It brings together local and central government, NGOs and the private sector to work on projects with the aim of making government better.

"It's taking government projects and helping them to go a lot faster, applying startup-style innovation science," programme director Jonnie Haddon said.



NZ Herald: West Auckland homicide 'wake up' call for Kiwis to combat domestic violence

The Massey community is reeling after one of their own was stabbed to death in the middle of a suburban street, allegedly by her ex partner, on Monday.

Now, in a bid to save others from losing their lives in similar circumstances, community leaders and advocates are calling on all Kiwis to do their part in reducing family violence.

Just after 8.30am on Monday a woman was stabbed to death on Westgate Dr in Massey.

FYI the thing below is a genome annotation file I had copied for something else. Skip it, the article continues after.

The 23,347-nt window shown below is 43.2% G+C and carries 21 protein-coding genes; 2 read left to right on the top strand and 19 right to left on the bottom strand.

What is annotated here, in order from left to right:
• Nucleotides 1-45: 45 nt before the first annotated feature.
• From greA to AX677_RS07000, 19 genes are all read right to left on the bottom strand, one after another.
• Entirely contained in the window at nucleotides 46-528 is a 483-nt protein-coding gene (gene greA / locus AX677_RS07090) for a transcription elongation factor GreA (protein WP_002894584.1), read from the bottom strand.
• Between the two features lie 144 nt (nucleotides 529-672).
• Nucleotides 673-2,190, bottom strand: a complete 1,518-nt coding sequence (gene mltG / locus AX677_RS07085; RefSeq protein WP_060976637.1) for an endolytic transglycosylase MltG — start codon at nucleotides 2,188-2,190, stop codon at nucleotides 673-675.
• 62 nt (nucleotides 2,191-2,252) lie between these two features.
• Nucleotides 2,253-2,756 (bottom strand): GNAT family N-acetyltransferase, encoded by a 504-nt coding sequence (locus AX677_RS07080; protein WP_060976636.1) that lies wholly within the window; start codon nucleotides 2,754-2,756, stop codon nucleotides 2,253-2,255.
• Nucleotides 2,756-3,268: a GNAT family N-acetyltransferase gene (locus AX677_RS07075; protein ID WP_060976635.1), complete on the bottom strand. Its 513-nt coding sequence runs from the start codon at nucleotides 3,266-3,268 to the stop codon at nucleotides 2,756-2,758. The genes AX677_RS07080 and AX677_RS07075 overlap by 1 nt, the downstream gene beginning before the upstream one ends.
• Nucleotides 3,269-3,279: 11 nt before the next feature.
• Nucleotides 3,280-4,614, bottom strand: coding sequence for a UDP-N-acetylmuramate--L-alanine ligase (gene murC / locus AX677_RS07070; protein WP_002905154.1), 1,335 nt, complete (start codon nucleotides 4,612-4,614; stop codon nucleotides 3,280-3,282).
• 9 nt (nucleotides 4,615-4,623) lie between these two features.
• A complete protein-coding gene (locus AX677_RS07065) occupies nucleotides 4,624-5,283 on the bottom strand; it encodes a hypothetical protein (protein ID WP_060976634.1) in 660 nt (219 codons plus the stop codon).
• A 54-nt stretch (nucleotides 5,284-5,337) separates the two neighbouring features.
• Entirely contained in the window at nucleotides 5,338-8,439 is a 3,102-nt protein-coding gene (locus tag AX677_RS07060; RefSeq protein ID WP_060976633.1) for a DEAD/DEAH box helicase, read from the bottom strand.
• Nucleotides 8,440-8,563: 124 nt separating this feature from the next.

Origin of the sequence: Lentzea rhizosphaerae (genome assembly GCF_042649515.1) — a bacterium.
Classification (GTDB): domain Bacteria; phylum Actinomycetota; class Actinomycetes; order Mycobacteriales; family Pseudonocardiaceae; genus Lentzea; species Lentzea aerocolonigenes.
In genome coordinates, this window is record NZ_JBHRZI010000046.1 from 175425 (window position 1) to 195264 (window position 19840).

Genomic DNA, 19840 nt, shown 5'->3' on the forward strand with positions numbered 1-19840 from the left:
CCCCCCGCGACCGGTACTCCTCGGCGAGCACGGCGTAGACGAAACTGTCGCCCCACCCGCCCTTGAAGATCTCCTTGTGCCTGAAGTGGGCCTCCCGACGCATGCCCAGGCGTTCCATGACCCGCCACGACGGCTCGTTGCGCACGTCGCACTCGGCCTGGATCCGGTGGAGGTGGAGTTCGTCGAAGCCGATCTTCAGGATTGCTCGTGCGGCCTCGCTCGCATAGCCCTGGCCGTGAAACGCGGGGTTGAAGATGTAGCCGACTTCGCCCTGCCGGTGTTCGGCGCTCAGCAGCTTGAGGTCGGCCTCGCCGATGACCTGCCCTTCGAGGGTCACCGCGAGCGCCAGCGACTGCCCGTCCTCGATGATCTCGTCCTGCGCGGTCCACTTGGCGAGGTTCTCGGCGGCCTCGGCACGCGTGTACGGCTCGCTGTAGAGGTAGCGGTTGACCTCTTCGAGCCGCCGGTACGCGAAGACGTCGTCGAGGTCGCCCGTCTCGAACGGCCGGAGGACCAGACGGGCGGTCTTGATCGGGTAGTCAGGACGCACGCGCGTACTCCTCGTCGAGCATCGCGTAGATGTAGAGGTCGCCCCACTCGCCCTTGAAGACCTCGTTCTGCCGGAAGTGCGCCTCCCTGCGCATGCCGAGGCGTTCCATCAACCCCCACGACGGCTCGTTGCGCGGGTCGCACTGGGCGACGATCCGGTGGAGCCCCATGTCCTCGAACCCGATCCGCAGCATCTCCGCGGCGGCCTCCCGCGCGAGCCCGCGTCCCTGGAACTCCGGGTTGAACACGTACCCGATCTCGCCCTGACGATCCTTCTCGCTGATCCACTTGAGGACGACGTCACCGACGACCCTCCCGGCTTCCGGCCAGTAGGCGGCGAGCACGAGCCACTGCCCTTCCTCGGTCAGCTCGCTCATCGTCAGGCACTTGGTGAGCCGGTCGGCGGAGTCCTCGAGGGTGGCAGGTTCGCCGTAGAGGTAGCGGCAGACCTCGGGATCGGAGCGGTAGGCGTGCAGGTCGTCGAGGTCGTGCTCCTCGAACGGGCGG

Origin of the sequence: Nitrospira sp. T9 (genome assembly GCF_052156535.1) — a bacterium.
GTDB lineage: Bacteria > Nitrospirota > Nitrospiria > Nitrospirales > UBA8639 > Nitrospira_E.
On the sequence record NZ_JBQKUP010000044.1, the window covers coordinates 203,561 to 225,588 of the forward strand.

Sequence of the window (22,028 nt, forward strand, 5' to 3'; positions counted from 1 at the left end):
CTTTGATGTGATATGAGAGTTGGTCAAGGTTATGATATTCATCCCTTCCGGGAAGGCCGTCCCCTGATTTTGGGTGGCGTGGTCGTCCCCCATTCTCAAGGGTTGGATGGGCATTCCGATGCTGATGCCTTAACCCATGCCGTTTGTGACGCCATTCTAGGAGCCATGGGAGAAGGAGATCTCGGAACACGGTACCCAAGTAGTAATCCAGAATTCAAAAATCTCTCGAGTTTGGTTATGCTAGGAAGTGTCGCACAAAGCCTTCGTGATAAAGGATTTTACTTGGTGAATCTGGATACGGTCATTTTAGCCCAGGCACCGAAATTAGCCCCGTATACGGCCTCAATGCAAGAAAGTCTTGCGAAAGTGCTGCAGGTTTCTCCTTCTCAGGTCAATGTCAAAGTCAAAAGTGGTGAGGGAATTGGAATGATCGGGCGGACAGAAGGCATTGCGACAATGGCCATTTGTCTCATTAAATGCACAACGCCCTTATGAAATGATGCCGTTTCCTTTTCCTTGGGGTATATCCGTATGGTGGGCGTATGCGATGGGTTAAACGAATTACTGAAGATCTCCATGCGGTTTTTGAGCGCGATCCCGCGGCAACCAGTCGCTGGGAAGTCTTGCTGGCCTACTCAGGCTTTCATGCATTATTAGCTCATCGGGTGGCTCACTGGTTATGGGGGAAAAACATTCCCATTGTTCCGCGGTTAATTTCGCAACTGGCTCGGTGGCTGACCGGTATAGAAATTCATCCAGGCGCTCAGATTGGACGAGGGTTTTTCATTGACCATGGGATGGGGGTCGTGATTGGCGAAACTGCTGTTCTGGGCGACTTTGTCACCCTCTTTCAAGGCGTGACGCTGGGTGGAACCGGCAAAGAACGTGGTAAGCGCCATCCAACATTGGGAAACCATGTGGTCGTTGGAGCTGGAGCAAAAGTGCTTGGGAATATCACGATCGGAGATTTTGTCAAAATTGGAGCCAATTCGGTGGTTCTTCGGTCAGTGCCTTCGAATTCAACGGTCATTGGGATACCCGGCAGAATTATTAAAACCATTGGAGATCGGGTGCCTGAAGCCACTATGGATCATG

Witnesses told the Herald a man ran up to her, stabbed her repeatedly and then took off in a car.

He was captured by police just eight minutes later - after a member of the public used their own car to stop the fleeing vehicle - and taken into custody.



RNZ: Babies in Oranga Tamariki care - safe or seized?

Oranga Tamariki is under fire, as broken families come forward to complain about how the Ministry for Children is taking their children into care, and four inquiries probe the agency.

But how should Oranga Tamariki strike a balance between keeping children safe and keeping families together?

In a new Insight documentary, Māori News Correspondent Leigh-Marama McLachlan visits heart-broken families desperate to get their children back, Oranga Tamariki staff facing public anger, and community groups and legal experts dealing with the agency and parents.

Listen to the documentary...